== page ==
context.checking(new Expectations() {{
    one(careTeamMembershipDao).create(patient.getId(), careTeam.getId());
  }});
 
  sut.addMember(patient, careTeam);
}

Sweet.

5 Comments

Andrey ShulinskyMarch 27th, 2009 at 1:58 pm

Hi, folks,

First, I want to say that overall I like your ideas very much, thanks for the excellent presentation.

I’ve been using the Builder pattern for my production code in certain cases. Now I see that it’s quite applicable for the tests.

Now a few thoughts I have on the matter.

1) Having interfaces for your domain objects is not necessary a bad idea. Well, even if you don’t like it, you can mock the classes quite easily now, as you mentioned.

One situation when you may have to do that is when you use objects from some 3d party library in your code. It’s not always convenient or even impossible to create builders for them.

2) Consider overriding equals instead of defining a matcher. May bring additional benefits.

3) One bit I don’t completely agree with: if we mock everything, we “also have to know lots of details about the internals of the depended-on components: patient, careTeam, membershipCriteria, and facility”

I think it’s actually the opposite. We have to know the internals of the data objects to write and instantiate the appropriate data builders.

For example, to test the case when a patient doesn’t meet the membership criteria we have to know that – internally in the membership criteria – his age is gonna be compared with some constant. Whereas if we mock the class, we just expect the meets method to return false not caring about the exact reason.

It is a bit of a disadvantage sometimes, imho. However, I agree that it’s mitigated by the encapsulation of the most part of the logic in the builders.

Thanks,
Andrey.

J. B. RainsbergerApril 1st, 2009 at 5:03 pm

Maybe I don’t know what a test data builder is, so I might have this wrong, but it seems like you set up a false dichotomy here: use a test data builder or set an expectation on Facility.

What about stubs?

Reading your implementation, you could stub only these two methods:

(JMock 1 syntax, because that is how I roll.)

mockPatient.stubs().method(“isRegisteredAt”).withAnyArguments().will(returnValue(true));
mockPatient.stubs().method(“meets”).withAnyArguments().will(returnValue(true));

Now your test is straightforward: two stubs, the expectation on careTeamMembershipDao.create(). Badda bing.

I admit, the test data builder syntax is cool; however, your test data has some details that look irrelevant for the test:

final Patient patient = aPatient().at(jacobi).age(18).with(DIABETES).build();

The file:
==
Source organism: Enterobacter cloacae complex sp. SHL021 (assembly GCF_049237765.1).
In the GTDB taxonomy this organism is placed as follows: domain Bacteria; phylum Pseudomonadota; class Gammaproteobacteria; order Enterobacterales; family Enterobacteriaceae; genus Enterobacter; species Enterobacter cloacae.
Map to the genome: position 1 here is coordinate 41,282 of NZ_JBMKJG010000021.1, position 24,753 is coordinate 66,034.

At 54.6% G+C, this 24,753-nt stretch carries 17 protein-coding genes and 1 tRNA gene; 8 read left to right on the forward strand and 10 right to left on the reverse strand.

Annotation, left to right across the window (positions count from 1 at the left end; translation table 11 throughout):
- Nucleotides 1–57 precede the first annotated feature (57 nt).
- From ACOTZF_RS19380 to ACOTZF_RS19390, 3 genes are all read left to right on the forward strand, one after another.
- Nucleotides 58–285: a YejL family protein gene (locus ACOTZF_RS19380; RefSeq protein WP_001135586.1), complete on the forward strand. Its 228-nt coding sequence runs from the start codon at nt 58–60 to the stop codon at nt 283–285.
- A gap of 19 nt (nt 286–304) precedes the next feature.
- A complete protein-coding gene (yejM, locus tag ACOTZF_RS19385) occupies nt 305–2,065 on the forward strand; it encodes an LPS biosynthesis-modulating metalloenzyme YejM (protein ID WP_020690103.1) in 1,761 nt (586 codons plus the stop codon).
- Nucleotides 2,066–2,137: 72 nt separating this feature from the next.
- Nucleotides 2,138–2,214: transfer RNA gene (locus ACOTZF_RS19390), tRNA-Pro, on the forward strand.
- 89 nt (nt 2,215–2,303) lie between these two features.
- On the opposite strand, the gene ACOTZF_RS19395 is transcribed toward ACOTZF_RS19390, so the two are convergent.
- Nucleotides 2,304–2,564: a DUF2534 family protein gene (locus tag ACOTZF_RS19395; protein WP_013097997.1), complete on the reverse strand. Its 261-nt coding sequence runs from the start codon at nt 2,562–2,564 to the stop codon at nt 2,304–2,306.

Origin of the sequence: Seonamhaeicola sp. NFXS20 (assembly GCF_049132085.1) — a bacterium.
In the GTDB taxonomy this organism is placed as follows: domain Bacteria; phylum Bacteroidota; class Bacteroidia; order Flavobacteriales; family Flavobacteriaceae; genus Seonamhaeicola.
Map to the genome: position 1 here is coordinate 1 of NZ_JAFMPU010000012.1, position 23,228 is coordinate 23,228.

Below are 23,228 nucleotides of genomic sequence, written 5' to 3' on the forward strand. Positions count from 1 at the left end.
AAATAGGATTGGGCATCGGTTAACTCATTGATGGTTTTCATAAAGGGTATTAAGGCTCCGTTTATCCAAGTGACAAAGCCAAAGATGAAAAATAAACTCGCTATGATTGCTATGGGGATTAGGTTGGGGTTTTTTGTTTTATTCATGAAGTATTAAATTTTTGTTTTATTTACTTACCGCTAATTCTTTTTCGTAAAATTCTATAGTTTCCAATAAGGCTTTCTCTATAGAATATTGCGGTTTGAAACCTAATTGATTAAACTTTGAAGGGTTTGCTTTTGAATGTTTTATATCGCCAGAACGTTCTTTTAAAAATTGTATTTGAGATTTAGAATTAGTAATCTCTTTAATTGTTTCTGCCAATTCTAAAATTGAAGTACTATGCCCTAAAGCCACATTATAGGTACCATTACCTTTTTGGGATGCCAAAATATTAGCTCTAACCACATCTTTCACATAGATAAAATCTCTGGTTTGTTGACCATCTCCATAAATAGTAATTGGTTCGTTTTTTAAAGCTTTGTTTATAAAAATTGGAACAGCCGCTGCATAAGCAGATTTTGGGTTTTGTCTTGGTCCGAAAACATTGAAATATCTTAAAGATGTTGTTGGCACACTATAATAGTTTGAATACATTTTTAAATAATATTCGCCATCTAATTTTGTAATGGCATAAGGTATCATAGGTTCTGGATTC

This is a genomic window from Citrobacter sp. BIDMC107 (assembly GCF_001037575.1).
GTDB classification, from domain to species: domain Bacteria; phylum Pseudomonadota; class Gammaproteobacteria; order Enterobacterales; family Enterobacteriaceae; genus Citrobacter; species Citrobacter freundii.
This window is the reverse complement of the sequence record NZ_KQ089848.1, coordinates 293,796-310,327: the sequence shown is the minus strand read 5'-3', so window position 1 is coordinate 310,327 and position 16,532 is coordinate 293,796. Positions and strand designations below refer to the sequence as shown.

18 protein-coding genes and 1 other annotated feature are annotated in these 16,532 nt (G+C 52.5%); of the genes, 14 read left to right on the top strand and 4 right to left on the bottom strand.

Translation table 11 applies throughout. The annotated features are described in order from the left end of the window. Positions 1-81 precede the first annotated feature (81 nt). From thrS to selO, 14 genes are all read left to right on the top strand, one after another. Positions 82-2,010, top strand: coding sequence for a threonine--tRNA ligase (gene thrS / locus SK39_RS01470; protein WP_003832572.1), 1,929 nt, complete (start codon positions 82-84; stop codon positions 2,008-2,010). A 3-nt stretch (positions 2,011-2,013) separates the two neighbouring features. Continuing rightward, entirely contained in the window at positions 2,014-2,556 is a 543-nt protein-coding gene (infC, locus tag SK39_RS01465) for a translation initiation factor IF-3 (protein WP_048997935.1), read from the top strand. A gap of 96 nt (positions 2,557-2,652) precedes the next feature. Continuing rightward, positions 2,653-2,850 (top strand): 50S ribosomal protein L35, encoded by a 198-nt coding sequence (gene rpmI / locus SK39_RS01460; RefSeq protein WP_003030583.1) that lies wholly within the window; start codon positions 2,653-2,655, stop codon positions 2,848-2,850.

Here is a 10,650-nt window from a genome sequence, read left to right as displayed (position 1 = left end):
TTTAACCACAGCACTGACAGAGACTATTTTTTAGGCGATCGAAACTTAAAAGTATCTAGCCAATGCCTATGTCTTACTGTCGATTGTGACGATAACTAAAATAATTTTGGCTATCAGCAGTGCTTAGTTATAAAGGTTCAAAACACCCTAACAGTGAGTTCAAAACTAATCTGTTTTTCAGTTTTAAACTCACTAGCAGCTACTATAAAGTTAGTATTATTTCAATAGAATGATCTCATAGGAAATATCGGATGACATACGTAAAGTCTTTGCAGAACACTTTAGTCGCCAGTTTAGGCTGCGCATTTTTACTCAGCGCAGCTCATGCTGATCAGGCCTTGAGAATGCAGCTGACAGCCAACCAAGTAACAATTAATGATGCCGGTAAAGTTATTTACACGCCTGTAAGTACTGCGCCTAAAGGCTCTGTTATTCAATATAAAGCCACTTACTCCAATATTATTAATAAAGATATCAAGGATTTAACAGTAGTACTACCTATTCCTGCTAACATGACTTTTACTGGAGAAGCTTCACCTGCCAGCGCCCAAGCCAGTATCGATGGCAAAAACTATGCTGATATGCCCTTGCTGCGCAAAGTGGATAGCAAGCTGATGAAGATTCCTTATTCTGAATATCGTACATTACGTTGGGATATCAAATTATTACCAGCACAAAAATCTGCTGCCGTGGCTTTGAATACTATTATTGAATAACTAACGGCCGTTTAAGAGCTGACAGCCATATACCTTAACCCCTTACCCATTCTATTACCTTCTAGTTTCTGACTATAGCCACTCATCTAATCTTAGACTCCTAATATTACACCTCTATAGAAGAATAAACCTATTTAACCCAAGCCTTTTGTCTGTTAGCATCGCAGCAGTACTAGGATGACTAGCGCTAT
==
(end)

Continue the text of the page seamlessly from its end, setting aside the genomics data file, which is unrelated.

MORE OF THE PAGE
final CareTeam careTeam = anAdultCareTeam().at(jacobi).with(DIABETES).build();

What significance do 18 years of age, diabetes, and adult care team have here? Do I need to know these things in order to write this test? If so, then I don’t think that’s a good thing.

You appear to register the patient with a care team in order for isRegistered() to return true at the appropriate time. Why do I need to know what isRegistered() means for this test? Why should I care? Don’t I have enough to think about?

Finally, to Andrey Shulinsky, I have to disagree strongly. If you want interfaces for your domain objects–specifically when they operate as Value Objects–then it’s a sign that something somewhere is very, very wrong. A Value Object is something you create and throw away as needed. If it has behavior complex enough to want to simulate, then it almost certainly has too many responsibilities.

Andrey ShulinskyApril 1st, 2009 at 7:28 pm

Hey, J.B.,

I assume that by value object you mean an object with a State but no Behavior, right? Please correct me if you meant something else.

First of all, Domain Object != Value Object. It is perfectly appropriate for a Domain object like a patient in the example have some logic in it – like the meets method. One can have a different design, of course, but this is quite valid. And then having an interface (or interfaces) may be useful.

Having Value Objects, objects with no responsibilities, by the way, might be a sign of a flawed design. They were “invented” to pass the data between apps or remote parts of an app and their usage in different situation is questionable.

But even the pure Value Objects may benefit from interfaces. For instance, one may want to expose just the getters to ensure immutability.

Nat PryceApril 6th, 2009 at 1:42 pm

@Audrey: a Value Object is one that represents an unchanging value, in contrast to a thing that changes over time. They do not refer to “dumb structs” that are just used for data transfer.

It’s reasonable for a Value Object to have behaviour associated with it, but that behaviour cannot change the value, only transform it into another value (a function), or affect a stateful object that is passed to it (a callback).

Value Objects are immutable because they represent unchanging values. Code that uses them will rely on that immutability. Interfaces do not guarantee immutability, so you should not make objects refer to values by interface, only by their concrete type, otherwise you run the risk of all sorts of aliasing problems. In a large codebase they are very difficult to track down.

As for builders exposing internal structure of the objects being built, it is the responsibility of the builder to hide that information. The calls to the builder should reflect what the tests need to express and translate that into the construction of domain objects. They need not exactly reflect the structure of domain objects (although if they don’t then the tests and domain model may be drifting apart, which is something to look into).

Andrey ShulinskyApril 7th, 2009 at 8:48 am

Nat,

name’s Andrey ;-)

On the matter – there are too many definitions, I guess. :-) I thought about “Transfer Object Previously known as Value Object”: http://java.sun.com/blueprints/patterns/TransferObject.html

I see what you mean. However, if there’s some behavior, having an interface for it is often a good idea – avoiding dependencies on concrete implementations is quite helpful.

Interfaces may not guarantee immutability, yes, my statement was too strict. :-) They may help in that though. For example, sometimes you may want to use setters to create your objects, but you don’t want to expose them.

And I totally agree with the builders-related part of you post.